When the question of what method of cooling you want to use for your home during the scorching summer months arises, many homeowners like to opt for using multiple window units over a larger central AC that can sometimes come with prohibitive purchase costs.
If a single room needs to be cooled or even two or three small rooms, it certainly wouldn't be efficient to handle that small a demand with a central unit. Window units, used wisely, would be much cheaper. Cooling larger rooms or entire floors, however, is a job better suited to central air.
In terms of efficiency ratings central air generally has the edge on window units because they can be adjusted to work at a range of speeds and settings while window units generally use the maximum amount of energy they're capable of consuming. Even Energy Star ratings between the two differ to reflect central ACs' efficiency over window units. Whereas the central AC unit must achieve a minimum energy efficiency ratio (energy consumption while cooling a prescribed volume of 95-degree air over the course of an hour) of at least 12 to earn the Energy Star rating, window units are only required to score between 9.4 and 10.7.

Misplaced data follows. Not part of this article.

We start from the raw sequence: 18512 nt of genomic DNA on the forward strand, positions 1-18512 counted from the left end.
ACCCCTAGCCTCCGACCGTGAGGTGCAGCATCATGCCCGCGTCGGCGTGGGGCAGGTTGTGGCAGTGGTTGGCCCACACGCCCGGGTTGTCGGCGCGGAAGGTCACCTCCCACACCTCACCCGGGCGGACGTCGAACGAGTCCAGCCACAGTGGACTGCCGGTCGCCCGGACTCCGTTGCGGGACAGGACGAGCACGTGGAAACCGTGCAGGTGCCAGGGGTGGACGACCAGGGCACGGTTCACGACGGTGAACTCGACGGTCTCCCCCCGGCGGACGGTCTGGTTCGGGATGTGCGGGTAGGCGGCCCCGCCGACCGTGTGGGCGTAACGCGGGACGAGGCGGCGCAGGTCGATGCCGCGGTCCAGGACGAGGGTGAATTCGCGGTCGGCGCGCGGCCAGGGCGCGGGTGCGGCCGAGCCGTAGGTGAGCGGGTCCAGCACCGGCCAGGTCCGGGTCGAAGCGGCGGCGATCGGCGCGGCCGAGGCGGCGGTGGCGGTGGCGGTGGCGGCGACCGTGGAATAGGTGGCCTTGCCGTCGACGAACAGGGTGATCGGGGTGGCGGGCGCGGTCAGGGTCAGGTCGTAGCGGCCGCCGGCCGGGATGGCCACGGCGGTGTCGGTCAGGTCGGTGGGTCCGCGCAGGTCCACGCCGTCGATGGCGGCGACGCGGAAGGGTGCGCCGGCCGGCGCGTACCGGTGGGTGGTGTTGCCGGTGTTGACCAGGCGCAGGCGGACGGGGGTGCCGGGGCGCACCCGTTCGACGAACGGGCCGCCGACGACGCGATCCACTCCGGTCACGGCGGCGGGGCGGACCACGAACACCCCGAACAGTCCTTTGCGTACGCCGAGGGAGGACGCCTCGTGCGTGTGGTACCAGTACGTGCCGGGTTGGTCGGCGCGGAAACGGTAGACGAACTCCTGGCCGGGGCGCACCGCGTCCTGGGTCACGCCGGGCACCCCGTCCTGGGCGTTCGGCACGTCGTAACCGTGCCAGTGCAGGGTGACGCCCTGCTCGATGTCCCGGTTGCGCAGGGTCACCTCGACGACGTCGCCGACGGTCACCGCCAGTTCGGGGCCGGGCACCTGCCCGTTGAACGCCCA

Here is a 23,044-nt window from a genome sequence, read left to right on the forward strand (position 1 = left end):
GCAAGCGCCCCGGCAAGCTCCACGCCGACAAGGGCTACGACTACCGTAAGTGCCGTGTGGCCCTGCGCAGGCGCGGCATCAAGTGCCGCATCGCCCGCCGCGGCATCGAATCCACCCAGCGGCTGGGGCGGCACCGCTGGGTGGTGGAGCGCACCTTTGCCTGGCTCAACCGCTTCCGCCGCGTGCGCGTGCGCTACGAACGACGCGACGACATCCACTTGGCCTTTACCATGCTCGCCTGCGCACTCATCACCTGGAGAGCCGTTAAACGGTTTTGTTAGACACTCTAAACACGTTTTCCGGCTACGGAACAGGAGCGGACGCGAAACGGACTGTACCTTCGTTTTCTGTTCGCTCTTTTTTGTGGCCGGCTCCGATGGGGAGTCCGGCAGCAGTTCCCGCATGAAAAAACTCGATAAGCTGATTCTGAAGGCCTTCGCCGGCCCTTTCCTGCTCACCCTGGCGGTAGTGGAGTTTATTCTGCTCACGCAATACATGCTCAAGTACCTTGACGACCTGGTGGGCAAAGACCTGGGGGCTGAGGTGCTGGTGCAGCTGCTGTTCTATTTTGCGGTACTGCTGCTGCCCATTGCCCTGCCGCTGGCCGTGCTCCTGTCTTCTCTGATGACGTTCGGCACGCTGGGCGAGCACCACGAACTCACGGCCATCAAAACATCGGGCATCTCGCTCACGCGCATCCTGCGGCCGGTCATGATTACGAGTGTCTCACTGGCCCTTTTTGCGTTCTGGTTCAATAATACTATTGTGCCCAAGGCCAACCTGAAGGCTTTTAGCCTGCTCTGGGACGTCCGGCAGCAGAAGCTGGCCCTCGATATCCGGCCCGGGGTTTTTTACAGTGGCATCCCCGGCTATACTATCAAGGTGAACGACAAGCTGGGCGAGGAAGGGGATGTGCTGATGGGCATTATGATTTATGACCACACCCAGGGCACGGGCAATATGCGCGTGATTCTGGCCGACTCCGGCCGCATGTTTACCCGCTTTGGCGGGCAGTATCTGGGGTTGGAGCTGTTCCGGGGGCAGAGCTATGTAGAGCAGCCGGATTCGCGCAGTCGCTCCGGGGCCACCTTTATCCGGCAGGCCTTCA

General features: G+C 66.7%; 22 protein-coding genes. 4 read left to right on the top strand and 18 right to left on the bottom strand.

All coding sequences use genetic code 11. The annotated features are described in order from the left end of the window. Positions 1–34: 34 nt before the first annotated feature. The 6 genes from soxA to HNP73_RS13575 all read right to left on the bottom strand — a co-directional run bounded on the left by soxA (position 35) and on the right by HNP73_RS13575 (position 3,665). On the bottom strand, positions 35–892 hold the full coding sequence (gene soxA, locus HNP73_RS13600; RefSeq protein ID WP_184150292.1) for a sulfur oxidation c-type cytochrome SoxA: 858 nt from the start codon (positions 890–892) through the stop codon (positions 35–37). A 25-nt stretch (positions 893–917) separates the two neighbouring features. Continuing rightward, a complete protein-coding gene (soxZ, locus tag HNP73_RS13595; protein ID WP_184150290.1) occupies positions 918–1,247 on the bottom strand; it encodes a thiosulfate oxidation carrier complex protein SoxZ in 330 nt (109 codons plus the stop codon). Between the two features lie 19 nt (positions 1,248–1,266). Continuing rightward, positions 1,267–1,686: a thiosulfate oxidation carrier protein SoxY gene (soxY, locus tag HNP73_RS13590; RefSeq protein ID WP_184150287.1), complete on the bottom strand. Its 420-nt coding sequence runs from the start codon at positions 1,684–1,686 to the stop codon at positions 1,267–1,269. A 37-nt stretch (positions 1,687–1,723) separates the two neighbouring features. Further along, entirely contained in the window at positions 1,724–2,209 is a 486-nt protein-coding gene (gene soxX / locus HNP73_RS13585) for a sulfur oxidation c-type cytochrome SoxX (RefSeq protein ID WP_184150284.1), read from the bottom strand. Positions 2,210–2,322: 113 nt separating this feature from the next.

This may seem like a small difference but when it comes to your energy bill, you'll want to make sure that you're paying the least possible for the most amount of space cooled. Over the course of the summer, those metrics can add up quickly and be the difference between paying an additional 30 percent per window unit versus 40 - 50 percent for an efficient central air.
For central air conditioner installations in the Mid Atlantic, there is no better name in Fairfax, Virginia, Washington D.C. or Rockville, Maryland AC installation than John C. Flood. Our local professionals perform fast, quality installs that will have you enjoying an efficiently cooled house all summer long.